The story gradually unveils the back story of the three women in a series of flashbacks which work very effectively, gradually pulling in to a point where they start to interweave and finally explode as one at the culmination of the book; it is very skilfully done and the characters are thoroughly drawn and believable, even as parts of the plot are asking you to suspend your disbelief beyond the every day.

One of the main reasons I picked up this book in the first place, and where it did not disappoint was to do with the setting. The Pacific Northwest is an area that holds a particular fascination for me and this book has only increased my longing to visit. The setting lends itself perfectly to the storyline, and the author does an amazing job of placing us firmly in the centre of the landscape. You don’t need to flex your imagination too hard to be able to picture the island, the town, the water and the natural phenomena she describes. I have a particular fondness for members of the oceanic dolphin family and this books blends a lot of interesting information about them into the plot seamlessly.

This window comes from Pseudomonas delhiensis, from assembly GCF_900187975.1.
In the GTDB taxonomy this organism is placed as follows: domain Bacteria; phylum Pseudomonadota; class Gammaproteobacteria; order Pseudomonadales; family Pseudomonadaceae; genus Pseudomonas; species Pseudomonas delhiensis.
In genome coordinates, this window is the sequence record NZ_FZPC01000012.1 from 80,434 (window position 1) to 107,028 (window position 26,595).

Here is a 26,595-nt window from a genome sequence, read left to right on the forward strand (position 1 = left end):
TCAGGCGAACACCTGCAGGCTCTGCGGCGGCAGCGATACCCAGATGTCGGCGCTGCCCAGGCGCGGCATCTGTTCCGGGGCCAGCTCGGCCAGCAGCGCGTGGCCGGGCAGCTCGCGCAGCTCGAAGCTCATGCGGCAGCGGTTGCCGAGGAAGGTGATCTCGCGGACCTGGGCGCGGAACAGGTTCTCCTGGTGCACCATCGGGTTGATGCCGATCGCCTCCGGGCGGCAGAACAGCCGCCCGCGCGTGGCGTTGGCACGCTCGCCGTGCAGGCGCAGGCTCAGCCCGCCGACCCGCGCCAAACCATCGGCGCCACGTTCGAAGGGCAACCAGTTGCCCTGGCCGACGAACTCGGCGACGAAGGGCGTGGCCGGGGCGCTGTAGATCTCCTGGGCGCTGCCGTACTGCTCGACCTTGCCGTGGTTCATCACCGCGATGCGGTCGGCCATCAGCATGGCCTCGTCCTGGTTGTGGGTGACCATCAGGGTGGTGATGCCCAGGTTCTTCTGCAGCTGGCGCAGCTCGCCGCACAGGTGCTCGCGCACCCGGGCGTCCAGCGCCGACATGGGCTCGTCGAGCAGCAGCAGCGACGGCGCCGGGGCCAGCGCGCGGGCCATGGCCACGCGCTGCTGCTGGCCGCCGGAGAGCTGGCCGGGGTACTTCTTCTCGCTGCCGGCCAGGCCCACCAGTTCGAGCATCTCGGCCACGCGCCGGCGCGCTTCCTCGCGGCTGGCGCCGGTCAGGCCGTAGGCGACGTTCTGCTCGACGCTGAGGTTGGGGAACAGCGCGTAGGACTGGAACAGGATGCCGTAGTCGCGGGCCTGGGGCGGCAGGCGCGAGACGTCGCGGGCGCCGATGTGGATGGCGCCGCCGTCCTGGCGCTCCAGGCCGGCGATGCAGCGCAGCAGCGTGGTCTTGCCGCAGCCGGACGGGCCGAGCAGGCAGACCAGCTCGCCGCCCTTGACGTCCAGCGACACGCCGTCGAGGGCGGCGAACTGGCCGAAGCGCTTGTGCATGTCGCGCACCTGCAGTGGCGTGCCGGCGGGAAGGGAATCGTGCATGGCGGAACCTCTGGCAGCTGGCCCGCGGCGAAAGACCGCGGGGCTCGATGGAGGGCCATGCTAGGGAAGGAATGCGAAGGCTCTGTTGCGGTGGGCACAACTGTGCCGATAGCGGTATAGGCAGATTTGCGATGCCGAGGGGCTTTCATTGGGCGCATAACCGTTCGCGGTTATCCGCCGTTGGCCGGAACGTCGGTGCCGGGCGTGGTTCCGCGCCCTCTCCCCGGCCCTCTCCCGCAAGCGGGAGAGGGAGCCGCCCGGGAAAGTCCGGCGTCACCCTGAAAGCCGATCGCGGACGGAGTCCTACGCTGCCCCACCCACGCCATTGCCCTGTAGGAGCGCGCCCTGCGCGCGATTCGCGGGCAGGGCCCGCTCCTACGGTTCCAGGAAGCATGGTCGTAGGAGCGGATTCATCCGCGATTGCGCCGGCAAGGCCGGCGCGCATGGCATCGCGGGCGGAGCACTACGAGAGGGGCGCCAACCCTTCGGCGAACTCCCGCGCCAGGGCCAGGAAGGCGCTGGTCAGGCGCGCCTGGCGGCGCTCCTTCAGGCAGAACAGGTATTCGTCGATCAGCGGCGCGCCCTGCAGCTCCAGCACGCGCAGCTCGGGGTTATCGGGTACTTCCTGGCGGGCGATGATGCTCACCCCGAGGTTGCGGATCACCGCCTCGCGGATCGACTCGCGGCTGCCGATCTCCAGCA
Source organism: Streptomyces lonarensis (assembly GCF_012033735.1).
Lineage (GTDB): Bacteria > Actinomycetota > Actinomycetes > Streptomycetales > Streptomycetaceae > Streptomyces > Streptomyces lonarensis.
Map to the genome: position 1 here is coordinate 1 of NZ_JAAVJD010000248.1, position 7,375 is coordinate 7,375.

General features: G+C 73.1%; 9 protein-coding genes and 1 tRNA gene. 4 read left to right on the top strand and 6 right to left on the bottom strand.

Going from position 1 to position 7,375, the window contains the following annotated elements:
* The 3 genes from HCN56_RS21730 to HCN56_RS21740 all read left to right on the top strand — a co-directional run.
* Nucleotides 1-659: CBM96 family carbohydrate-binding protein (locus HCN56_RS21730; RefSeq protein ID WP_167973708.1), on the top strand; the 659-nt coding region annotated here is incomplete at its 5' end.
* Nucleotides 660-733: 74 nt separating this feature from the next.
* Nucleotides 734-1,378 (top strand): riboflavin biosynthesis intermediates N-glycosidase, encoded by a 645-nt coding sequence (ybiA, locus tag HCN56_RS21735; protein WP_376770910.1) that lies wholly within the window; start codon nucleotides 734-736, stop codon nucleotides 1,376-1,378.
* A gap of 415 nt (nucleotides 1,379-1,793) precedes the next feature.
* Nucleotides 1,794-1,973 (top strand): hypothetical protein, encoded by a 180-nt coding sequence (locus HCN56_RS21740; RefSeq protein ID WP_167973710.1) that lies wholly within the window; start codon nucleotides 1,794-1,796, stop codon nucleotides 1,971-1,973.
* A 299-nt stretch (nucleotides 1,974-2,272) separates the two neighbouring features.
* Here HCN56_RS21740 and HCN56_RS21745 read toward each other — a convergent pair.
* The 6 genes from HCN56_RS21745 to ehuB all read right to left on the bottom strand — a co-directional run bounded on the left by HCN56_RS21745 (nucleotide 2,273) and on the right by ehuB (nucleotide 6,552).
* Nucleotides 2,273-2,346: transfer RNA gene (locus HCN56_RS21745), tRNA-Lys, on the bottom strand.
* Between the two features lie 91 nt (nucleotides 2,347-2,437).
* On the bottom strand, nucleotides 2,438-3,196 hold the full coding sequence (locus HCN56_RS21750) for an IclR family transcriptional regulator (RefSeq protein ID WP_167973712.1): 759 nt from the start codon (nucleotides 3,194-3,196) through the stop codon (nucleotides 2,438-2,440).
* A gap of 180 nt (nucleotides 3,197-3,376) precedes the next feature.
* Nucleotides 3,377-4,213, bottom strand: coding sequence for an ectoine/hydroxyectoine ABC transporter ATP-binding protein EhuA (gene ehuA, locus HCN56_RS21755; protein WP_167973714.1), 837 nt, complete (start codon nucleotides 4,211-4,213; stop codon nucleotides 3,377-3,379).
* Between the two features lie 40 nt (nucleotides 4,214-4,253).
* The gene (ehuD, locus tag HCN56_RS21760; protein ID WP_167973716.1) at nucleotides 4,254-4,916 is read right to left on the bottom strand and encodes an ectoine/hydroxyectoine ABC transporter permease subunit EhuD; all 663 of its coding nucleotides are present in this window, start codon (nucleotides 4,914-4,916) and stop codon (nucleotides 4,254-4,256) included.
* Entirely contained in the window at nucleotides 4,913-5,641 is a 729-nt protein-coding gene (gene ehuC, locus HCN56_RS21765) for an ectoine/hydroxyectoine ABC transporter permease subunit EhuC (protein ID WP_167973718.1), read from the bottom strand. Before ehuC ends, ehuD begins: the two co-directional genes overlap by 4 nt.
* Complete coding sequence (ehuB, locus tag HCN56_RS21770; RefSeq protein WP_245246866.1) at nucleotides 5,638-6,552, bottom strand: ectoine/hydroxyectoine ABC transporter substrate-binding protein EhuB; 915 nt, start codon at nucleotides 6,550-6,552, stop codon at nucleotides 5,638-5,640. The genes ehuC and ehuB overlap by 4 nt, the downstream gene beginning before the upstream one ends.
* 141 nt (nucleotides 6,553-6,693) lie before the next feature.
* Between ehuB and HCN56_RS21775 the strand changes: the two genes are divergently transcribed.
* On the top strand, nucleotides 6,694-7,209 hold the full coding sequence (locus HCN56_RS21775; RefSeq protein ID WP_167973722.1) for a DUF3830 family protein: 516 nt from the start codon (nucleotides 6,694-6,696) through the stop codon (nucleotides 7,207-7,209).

The book isn’t perfect. I would have liked a little more description about the town itself. To a degree the ending felt a little rushed and there was a flurry of ‘coincidences’ and happenings in the denouement which stretched credibility to the very furthest point of acceptability within the confines of what I believe the book was trying to be. However, all in all this was a great read. I thoroughly enjoyed it and I would recommend it without reservation. I doubt anyone who picks it up will regret the time they invest in it.

The Music of the Deep is out now and you can buy a copy here.

Thank you to Lake Union Publishing and NetGalley for the copy of this book which I have reviewed honestly and impartially.

About the Author

Born in San Jose, California, Elizabeth Hall has spent most of her life in the mountains of Colorado. She has worked as a teacher and communications consultant, including hosting, writing, and producing the radio show Heart of the West. She has two grown children. She is the bestselling author of Miramont’s Ghost and In the Blue Hour and now resides on an island in the Pacific Northwest, where she indulges in the fiber arts and keeps an eye out for whales.